Roger Richard of Wine Labs in Newport being interviewed (image: YouTube – click to go to video or watch below)
From time to time I will be interviewing Entrepreneurs making it happen in our community. In economic times like these there us much opportunity to be had but who are these brave people actually daring to take the risk and fulfill their entrepreneurial spirit.
This is Roger Richard’s story.
On a Wednesday afternoon I went down to my local wine bar, Wine Lab Newport, to interview Richard for a few hours as he did his weekly tasting of roughly 30 wines and five beers from various distributors. Yes, I participated but only in the name of the Entrepreneurial Spirit…and maybe a slight obsession for wine.
Roger Richards.The Entrepreneur.The Small Business Owner.The Wine Geek.
Roger is a middle-aged self-proclaimed wine geek who seems to be doing everything right in these tough economic times. Who better to learn from than someone who says that, “everyday is a lesson,” and that, “selling something that people don’t need in this tough economy is the best training he could have.” He is optimistic even as a wine representative told us that in 22 years of selling wine he has never seen it this bad for the wine industry down 25% in overall sales.
What inspired me to tell Roger’s story is a combination of things that he has in common with both myself and other young entrepreneurs. He is a small business owner using social media to engage customers and still works his day job to support his dream.
Wine Lab Newport
A small intimate wine bar with a laid back lounge type feel located on PCH in Newport Beach that has wine flights daily for $15-30. The daily specials are posted on their blog, Facebook and Twitter pages. They involve many local charities and school booster clubs to help raise money for a good cause. You can pair your wine flight with artisan cheeses starting at $10. Just a cool place to come hang out and expand your palette. Not to mention they feature over 200 bottles under $20, perfect for a college budget.
by Daniela Bolzmann of SocialSkoop.com
CSUF Entrepreneurship Student and Social Marketing Consultant
Communications is about emotion. Successful people communicate well and have the ability to influence opinion or dissuade belief. After you’ve met someone and time passes, that person will not remember the specifics of your conversation nor will they remember what you looked like at the time….but they will remember HOW YOU MADE THEM FEEL. Always leave a positive impression.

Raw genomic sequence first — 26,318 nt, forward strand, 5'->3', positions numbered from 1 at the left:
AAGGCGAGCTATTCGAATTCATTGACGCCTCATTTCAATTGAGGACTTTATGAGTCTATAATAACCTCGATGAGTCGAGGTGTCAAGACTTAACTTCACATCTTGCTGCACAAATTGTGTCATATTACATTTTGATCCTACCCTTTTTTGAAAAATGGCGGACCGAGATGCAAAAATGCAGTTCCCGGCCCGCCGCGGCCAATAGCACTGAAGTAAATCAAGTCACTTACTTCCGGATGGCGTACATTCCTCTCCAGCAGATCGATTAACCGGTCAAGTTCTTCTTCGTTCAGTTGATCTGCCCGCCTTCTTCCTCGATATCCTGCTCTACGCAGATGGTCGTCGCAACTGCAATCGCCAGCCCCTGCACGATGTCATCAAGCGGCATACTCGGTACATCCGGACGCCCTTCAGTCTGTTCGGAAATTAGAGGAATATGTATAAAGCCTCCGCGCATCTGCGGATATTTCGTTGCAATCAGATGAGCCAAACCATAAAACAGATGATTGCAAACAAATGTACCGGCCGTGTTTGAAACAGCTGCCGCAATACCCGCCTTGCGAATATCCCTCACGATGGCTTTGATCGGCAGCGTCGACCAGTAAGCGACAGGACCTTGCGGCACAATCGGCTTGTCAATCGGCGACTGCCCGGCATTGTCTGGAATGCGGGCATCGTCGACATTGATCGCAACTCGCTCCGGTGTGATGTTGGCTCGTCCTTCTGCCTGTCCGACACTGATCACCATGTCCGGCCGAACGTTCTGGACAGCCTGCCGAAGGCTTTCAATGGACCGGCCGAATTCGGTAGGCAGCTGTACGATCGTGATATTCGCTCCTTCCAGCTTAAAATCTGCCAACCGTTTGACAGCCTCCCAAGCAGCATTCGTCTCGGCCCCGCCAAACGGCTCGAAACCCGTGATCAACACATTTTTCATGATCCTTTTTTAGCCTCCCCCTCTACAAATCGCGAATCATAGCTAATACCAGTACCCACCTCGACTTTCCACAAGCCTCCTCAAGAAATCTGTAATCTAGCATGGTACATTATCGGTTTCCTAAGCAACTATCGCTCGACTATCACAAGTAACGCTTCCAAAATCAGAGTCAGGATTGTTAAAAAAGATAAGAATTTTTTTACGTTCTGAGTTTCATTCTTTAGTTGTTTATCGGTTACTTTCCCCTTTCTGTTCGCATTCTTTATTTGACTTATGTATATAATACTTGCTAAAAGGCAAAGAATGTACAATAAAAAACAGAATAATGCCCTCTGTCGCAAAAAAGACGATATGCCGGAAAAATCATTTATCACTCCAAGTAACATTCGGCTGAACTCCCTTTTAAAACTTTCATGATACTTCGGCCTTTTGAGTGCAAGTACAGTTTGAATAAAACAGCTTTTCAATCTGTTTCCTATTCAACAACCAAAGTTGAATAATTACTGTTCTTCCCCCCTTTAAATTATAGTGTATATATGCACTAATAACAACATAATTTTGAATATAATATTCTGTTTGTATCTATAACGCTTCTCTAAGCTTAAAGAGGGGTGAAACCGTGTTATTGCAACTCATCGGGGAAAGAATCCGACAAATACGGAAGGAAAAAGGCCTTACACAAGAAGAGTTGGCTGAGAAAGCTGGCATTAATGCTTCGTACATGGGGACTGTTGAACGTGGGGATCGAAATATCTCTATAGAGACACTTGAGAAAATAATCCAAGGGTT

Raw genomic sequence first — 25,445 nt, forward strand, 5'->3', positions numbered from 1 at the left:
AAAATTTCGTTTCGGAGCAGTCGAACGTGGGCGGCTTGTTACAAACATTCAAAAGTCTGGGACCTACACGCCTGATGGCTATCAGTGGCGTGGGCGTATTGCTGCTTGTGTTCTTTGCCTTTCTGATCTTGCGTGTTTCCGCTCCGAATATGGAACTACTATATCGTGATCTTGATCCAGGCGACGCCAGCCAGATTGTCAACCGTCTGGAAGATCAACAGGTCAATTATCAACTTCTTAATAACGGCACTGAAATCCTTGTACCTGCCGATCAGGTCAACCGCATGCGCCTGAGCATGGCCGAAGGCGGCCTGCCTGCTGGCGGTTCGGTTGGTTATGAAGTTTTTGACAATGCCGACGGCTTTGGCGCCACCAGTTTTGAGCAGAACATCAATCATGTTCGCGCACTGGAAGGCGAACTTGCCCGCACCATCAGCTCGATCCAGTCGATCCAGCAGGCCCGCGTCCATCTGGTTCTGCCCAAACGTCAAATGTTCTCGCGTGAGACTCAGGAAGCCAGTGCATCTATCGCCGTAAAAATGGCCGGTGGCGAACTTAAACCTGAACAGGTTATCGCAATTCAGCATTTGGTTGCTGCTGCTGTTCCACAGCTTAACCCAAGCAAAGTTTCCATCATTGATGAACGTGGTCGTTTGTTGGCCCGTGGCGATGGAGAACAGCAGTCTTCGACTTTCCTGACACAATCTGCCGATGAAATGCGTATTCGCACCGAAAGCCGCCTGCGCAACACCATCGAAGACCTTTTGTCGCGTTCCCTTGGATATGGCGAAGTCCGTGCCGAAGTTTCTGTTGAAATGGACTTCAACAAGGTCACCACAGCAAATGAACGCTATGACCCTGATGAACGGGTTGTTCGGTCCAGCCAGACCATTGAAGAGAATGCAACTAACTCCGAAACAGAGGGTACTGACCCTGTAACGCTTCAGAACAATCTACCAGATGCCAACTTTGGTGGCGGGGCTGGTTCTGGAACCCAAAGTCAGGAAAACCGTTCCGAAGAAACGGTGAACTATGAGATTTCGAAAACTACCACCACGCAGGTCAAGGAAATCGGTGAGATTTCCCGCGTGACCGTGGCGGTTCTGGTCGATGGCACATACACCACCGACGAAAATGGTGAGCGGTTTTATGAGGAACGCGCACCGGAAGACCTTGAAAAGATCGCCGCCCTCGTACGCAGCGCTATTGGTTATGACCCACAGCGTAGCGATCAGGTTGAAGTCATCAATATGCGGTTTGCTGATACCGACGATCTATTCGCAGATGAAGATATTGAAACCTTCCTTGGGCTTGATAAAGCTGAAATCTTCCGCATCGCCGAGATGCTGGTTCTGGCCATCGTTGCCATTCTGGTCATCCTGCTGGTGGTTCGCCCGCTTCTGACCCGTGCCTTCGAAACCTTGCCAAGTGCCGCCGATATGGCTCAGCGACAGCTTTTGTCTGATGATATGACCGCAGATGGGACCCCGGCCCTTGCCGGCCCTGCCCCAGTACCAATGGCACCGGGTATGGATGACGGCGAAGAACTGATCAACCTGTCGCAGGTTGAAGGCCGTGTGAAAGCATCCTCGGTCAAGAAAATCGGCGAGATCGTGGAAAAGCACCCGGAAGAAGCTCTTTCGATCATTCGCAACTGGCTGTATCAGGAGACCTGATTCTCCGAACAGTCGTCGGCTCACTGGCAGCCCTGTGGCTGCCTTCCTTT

When meeting a client for the first time, the primary goals are: a) build trust; b) set the level of expectation between you and the client; c) develop, negotiate guidelines, milestones and deliverables and d) take ownership.
Questions to think about for the first client meeting:
1. Who is the company and what do they provide?
2. Who are the principals and what can you glean from their website, search engine or collateral about their profile?
3. What is their mission and focus? Does their messaging reflect their mission or direction/products/services focus?
4. Can you decipher their singular message and does it have brand appeal?
5. Who are their target audiences? (market segment, company size, responsibility title, revenue, application, etc.)
6. How do they sell to their audience base – what is their distribution channel model?
7. What and how do they support their sales and marketing model?
8. How is marketing done and what do they think is needed to improve it?
9. What are the strategic issues that have impacted their business?
10. What business opportunities do they see in the horizon?
11. How do they describe their business and infrastructure model?
12. Who are their competition and what are their strength and weaknesses? What has the competition done right/wrong?
13. What are their strengths and weaknesses?
14. What competitive threats do they (or you) foresee in the current timeframe and future?
15. What do they wish to accomplish with an X period of time with respect to: 1) revenue; 2) profit; 3) infrastructure; 4) personnel; 5) business and market position; 6) continuation strategy, etc.
16. How would you test their branding strength? What can be done to improve it?
17. What marketing actions have they done and what were their successes and failures?
18. Think about their product or service roadmap, pricing strategy, audience and channel strategy, sales and marcom and support strategy?
These questions can assist you both understanding your client and in creating a powerful brand for yourself.
Coach Curtis Chan
President & CEO
CHAN & ASSOCIATES, INC.
OC Register Blogger Jan Norman says that Two-thirds of California small business owners say more people would become entrepreneurs if they knew they could get health insurance despite pre-existing health conditions, reports Small Business Majority, a national advocacy group focused on healthcare reform.
John Bradley Jackson
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